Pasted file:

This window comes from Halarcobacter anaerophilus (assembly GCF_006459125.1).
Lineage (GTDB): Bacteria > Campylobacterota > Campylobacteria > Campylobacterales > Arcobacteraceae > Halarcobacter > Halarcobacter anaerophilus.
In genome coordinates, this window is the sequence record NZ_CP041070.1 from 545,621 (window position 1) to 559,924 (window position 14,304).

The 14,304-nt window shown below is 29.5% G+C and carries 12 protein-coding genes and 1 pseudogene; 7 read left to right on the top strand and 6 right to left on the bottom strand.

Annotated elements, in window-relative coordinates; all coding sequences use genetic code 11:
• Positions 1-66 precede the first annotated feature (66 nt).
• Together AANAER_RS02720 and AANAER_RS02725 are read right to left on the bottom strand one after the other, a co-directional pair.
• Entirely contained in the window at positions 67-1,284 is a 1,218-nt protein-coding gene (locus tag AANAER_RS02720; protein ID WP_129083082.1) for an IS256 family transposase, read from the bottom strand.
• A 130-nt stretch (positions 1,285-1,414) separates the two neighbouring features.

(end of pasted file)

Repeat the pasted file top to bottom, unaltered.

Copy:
This window comes from Halarcobacter anaerophilus (assembly GCF_006459125.1).
Lineage (GTDB): Bacteria > Campylobacterota > Campylobacteria > Campylobacterales > Arcobacteraceae > Halarcobacter > Halarcobacter anaerophilus.
In genome coordinates, this window is the sequence record NZ_CP041070.1 from 545,621 (window position 1) to 559,924 (window position 14,304).

The 14,304-nt window shown below is 29.5% G+C and carries 12 protein-coding genes and 1 pseudogene; 7 read left to right on the top strand and 6 right to left on the bottom strand.

Annotated elements, in window-relative coordinates; all coding sequences use genetic code 11:
• Positions 1-66 precede the first annotated feature (66 nt).
• Together AANAER_RS02720 and AANAER_RS02725 are read right to left on the bottom strand one after the other, a co-directional pair.
• Entirely contained in the window at positions 67-1,284 is a 1,218-nt protein-coding gene (locus tag AANAER_RS02720; protein ID WP_129083082.1) for an IS256 family transposase, read from the bottom strand.
• A 130-nt stretch (positions 1,285-1,414) separates the two neighbouring features.